5 On It is a feature that looks at five of the best under-the-radar rap findings from the past week, highlighting new or recently discovered artists, or interesting obscurities.
Dez – “noose”
San Fernando Valley resident Dez’s “noose” begins with its winding hook and an opening line that, at first, reads like a bit of a platitude: “They ask me what I want from it/I tell ’em just to find the truth.” Not that the search for truth isn’t a noble quest, but simply that the words don’t feel rooted in any concrete circumstance.
By the end of “noose,” Dez earns every right to quest for whatever this truth might be.
I’m not sure that 23 supposed to feel like 80/
My ex-girl just got engaged another one had a baby/
My cousin died at 22/
Not much can presently phase me
Dez spends the rest of “noose” adding weight to the song’s opening refrain, exhibiting a kind of personal insight and intricate rapping ability typically reserved for rappers a few years his elder, those for whom the sheen of early 20s irresponsibility has worn off, giving way to the reality (and increased existential darkness—or maybe that’s just me) of the late 20s. Dez raps with the gnarled wisdom of and determination of someone battling through all the world has ever thrown at him. His concerted, measured rhyming matches his obstinacy, formally mirroring the content of “noose.”
Tedy Brewski – “Yung Kareem” & “I’m Serious”
I imagine very few rappers can channel both Chief Keef and Big L (in separate settings, of course) and seem natural. I also imagine there might not be a huge cross section of rap fans who’d be giddy about the notion of a rapper capable of channeling both Chief Keef and Big L. For those of us that exist in the small overlap on this venn diagram, Connecticut’s Tedy Brewski appears as the perfect rap omnivore, the consumer who absorbed widely varied flavors and distilled their essence for his own purposes.
Brewski’s “Yung Kareem” sounds like deliverance on the legacies of Lil B, Chief Keef, and Fetty Wap (a far more fledgling legacy, but one made more potent by his bright burning current star). “I’m Serious” recalls classics, dashes of MF Doom, early Jay Z, and Big L (wait until around 3:45) all coloring his sharp wit and highly particular observations. It’s a refreshing, head-spinning dichotomy—one that wouldn’t matter if Brewski didn’t execute with charisma and precision. A rapper worth a day of dedicated Soundcloud digging.
Kit – The Holy Trinity
In the long wake of 808s and Heartbreak, many rappers have shifted the premium from what is said to how its said. The evolving result: Rap’s expressive range has opened up, inviting a wider group to territory once reserved for the particularly emotive (2Pac, Eminem) or the experimental (New Kingdom, Gravediggaz, Pharoahe Monch).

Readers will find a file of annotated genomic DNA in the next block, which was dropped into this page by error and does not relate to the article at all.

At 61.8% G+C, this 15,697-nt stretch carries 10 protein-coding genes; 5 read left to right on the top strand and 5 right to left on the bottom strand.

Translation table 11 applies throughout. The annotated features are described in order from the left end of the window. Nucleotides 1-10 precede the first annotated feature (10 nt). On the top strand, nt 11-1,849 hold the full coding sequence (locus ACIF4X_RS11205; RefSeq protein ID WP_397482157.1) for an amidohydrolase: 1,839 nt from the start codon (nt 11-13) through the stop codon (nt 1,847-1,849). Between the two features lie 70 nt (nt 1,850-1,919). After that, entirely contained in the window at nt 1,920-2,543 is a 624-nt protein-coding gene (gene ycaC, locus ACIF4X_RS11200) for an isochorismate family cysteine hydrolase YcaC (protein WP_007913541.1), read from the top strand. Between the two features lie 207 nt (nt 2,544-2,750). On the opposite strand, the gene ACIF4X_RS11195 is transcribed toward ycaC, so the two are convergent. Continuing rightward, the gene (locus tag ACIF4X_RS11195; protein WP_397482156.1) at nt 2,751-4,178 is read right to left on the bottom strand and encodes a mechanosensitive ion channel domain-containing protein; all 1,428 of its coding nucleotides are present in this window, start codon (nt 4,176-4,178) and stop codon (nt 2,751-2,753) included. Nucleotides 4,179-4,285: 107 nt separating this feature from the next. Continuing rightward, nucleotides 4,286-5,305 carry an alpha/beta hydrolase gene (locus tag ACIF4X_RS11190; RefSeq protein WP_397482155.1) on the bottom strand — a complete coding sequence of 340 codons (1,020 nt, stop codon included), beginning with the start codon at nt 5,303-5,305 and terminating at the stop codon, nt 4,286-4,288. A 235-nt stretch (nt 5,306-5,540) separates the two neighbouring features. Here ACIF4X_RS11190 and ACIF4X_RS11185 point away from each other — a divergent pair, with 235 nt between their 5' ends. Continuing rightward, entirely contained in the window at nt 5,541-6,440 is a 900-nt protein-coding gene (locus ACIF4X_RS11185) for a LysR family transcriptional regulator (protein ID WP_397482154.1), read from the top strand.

Chicago’s Kit makes melancholic, druggy music. His stellar, compact new The Holy Trinity EP pours lean, lust, and an attitude that teeters between hedonistic abandon and nihilism into a three song stew of excellent production and disjoint, half-sung, half-rapped vocals. It comes across like quick, focused collage, a snapshot of thoughts and experiences rather than some sort of grand vision—concision that makes it particularly effective. Ultimately, you feel Kit, making his approach to what might be familiar topics engaging.
Makinout – “X2”
By their nature, critics and “gatekeepers” are considered assholes. When your job entails saying “no” far more than “yes” as both a function of taste and time in a day, it’s a reputation well-earned—if perhaps a bit misguided. Much of the time, my “no” is based on a sort of addict’s tolerance. I have listened to so much rap music in my life. I started with really good shit (or, at very least, good shit and no baseline expectation). The hunt for the high sends me each day to dig through Soundcloud, Bandcamp, my inbox, and any other dark corners where great rap music might hide.
In my current condition, most music flies by me. Bad music gets skipped. I tune out the pedestrian or the merely solid. Sparks of idiosyncratic potential, prodigious technique, particular polish—I can’t pinpoint precisely what catches my ear in advance, but those characteristics of the cures for what ails me.
Sometimes the fix is pure, catchy fun.
Makinout’s “Playground” should have been an underground hit in New York last year. Goofy, simple, and sneakily catchy, “Playground” crept into my brain and hung in the background radiation, eclipsing future submissions Makinout sent me. While the Bronx rapper’s latest single “X2” doesn’t quite hit his high water mark, it recaptures the same gleeful abandon and askew sensibility (few rappers would successfully serve up an “Itsy Bitsy Teeny Weeny Yellow Polka Dot Bikini” reference) that made his previous single so entertaining.
Beatlampers – “It Takes A Village”
I’m generally a sucker for animated videos, respecting not only the labor intensity, but also the limitless possibilities opened up by escaping the constraints of the real.
New Jersey crew Beatlampers pairs their mellow single “It Takes A Village” with a particularly strong animated video courtesy of creator Charlie Shelton, who pieces together a morphing, casually psychedelic array of bright colors and scraggly characters. It gives Beatlampers’ classicist take on hip-hop a bit of unusual life, taking a song already enjoyable for fans of a bit of true-schoolism to strange, absorbing places.